MEC, ‘Canada’s most trusted brand,’ announced its sale to a private U.S. company last week. Now, members want to block it.
As a co-op, Mountain Equipment Cooperative (MEC) is member-owned. Last week, MEC’s board of directors announced it agreed to be acquired by a U.S. company, Kingswood Capital Management. But many of MEC’s 5 million-plus members objected, questioning why, as owners, they weren’t notified about a possible sale, nor given an opportunity to vote on the issue.
Now, MEC members are attempting to stop the co-op’s sale to Kingswood, launching a Change.org petition this month to cancel the deal.
“The MEC Board of Directors has approved a deal for the Co-op’s assets to be acquired by a private investor, without the permission of the MEC membership, or any kind of meaningful consultation,” the petition reads. “We are calling on the MEC Board of Directors to cancel the deal, and hold immediate open, fair and democratic board elections.”
Currently, the petition has more than 133,000 signatures, rapidly approaching its 150,000-signature goal.
Why Did MEC Agree to Sell?
In an open letter to MEC members, co-op chairperson of the board, Judi Richardson, cited financial insolvency and the effect of COVID-19, saying MEC was “in dire need of support to continue moving forward.”
“MEC has experienced increasing performance issues since 2016. In July 2019, (the board) brought in new leadership to develop a plan to turn MEC around,” Richardson wrote. “Ultimately, a sale was the only option that would save MEC from bankruptcy or liquidation.”
And while MEC said it agreed to the acquisition in part to “preserve jobs” and “guarantee members continued access” to gear, Richardson also apologized for the brand’s non-transparency with members as the co-op reached the deal.
“First of all, we understand that many are upset and apologize for not communicating more or sooner. As a member-based co-op, we know the importance of transparency, and value co-operative principles,” Richardson wrote. “But in exercising our fiduciary duty, the board’s top priority was preserving jobs and saving MEC from bankruptcy or liquidation. In short, we prioritized MEC’s survival.”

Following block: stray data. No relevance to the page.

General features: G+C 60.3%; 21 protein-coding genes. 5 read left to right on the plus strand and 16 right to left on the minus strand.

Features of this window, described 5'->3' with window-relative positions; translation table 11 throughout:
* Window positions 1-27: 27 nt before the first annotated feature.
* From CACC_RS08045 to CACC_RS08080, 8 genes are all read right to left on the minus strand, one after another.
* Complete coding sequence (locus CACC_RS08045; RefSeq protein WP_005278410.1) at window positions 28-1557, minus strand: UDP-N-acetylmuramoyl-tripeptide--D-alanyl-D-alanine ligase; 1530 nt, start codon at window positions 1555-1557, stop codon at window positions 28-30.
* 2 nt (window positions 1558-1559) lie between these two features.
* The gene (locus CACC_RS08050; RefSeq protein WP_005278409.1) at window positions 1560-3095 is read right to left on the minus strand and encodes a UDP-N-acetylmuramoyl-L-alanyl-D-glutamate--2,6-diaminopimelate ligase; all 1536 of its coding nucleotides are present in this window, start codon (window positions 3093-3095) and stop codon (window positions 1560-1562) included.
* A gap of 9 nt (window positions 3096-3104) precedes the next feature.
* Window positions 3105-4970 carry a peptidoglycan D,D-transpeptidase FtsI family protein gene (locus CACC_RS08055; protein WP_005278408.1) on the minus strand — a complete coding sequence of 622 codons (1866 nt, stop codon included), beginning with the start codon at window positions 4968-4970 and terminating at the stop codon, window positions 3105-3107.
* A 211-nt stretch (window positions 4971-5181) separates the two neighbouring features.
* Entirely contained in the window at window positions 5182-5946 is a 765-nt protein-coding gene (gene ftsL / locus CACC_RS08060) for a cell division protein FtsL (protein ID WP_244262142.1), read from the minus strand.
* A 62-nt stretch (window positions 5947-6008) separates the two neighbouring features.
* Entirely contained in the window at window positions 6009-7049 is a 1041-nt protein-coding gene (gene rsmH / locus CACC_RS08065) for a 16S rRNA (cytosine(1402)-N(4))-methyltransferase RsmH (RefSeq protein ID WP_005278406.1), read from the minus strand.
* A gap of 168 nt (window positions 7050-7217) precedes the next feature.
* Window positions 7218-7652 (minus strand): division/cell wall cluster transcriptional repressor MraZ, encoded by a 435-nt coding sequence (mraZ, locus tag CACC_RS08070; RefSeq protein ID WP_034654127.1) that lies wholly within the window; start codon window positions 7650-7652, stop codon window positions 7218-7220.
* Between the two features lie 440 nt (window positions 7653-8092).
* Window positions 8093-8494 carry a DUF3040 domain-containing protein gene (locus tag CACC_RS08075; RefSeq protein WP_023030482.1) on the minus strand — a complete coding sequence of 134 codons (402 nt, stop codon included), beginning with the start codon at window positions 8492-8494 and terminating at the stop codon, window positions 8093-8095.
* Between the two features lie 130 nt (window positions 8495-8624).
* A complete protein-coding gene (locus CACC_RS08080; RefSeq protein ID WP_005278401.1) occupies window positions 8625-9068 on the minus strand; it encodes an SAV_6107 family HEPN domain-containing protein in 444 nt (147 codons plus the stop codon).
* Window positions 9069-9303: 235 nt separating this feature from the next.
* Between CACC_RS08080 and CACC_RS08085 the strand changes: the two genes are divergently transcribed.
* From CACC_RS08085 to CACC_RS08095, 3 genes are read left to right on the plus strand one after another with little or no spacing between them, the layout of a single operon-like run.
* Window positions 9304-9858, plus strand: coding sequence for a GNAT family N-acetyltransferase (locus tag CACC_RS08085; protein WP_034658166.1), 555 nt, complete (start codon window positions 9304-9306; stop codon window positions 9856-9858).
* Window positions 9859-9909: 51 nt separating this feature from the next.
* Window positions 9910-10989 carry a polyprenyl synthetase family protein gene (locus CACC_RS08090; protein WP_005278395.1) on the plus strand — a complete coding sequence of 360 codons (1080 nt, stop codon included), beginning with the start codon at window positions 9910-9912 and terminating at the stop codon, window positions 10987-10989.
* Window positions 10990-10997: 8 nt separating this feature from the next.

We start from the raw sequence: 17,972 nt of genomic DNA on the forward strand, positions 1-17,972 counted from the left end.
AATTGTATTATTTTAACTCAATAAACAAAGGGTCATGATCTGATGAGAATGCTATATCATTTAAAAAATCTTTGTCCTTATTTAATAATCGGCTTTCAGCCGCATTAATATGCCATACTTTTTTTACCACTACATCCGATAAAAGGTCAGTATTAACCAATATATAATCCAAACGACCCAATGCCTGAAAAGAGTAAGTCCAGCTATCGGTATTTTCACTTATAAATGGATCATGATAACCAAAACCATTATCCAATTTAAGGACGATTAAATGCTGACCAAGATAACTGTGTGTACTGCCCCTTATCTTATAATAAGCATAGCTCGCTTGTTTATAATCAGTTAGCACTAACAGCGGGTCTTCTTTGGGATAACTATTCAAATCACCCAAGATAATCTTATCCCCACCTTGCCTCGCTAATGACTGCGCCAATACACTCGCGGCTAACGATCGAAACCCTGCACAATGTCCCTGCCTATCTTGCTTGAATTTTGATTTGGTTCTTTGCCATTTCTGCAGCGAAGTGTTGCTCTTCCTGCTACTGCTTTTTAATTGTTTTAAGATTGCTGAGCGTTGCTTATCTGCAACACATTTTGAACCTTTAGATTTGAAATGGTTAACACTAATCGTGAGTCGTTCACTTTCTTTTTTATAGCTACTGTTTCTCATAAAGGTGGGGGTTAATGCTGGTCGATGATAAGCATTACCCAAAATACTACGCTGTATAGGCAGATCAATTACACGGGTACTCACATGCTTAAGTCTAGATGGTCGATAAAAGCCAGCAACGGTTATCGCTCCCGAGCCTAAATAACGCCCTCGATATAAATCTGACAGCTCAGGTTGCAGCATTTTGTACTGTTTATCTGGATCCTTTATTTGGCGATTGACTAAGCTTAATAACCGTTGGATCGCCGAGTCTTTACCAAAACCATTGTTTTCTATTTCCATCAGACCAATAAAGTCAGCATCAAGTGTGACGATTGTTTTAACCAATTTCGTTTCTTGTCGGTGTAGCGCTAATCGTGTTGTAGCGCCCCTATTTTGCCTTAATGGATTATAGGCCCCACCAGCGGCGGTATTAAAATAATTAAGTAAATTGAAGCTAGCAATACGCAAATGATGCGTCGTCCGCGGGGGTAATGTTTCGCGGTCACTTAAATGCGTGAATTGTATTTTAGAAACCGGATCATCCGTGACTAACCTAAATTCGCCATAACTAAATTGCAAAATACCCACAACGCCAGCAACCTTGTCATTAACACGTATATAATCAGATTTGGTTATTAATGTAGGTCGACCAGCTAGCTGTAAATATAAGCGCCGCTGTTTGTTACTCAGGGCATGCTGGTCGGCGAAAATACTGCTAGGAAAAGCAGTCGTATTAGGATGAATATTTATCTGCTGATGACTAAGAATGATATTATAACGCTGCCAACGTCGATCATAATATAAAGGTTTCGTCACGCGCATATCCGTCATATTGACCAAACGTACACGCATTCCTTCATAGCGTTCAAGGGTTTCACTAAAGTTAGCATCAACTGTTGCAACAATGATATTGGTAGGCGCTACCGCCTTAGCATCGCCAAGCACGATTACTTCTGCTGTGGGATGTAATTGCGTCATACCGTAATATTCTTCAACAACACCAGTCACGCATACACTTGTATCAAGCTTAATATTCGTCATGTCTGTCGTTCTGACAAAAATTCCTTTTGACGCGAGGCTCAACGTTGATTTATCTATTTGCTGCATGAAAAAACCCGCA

‘Stop the Sale’ Petition
In the wake of the announcement, co-op members, former board members, and other supporters rallied to garner tens of thousands of signatures on the “stop the sale” petition. Many members and organizers criticize the retailer for not disclosing the acquisition to members earlier.
Gripped, a climbing magazine based in Canada, called the sale move “the death of an ideal.”
“To stop the sale of our co-op, a collection of members must call a Special General Meeting of the co-operative. The more members who sign, the stronger our chances,” the petition reads.
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History of MEC
A group of Canadian climbers founded MEC Co-op in 1971. By 1974, there were 700 members, who all had equal membership shares. Now, the co-op retailer has over 5 million members. Membership was — and still is — $5.
The co-op business model is similar to that of American retailer REI (Recreation Equipment Incorporated), which is also built on a cooperative model.
A Special Committee of the Board was appointed to examine options to remedy the retailer’s financial standing. The way the retailer filed for acquisition (under a CCAA) doesn’t require member votes. If the sale goes through, the retailer will no longer be a co-op but a privately owned company.
As of the publish date of this article, the sale of MEC is not yet complete.
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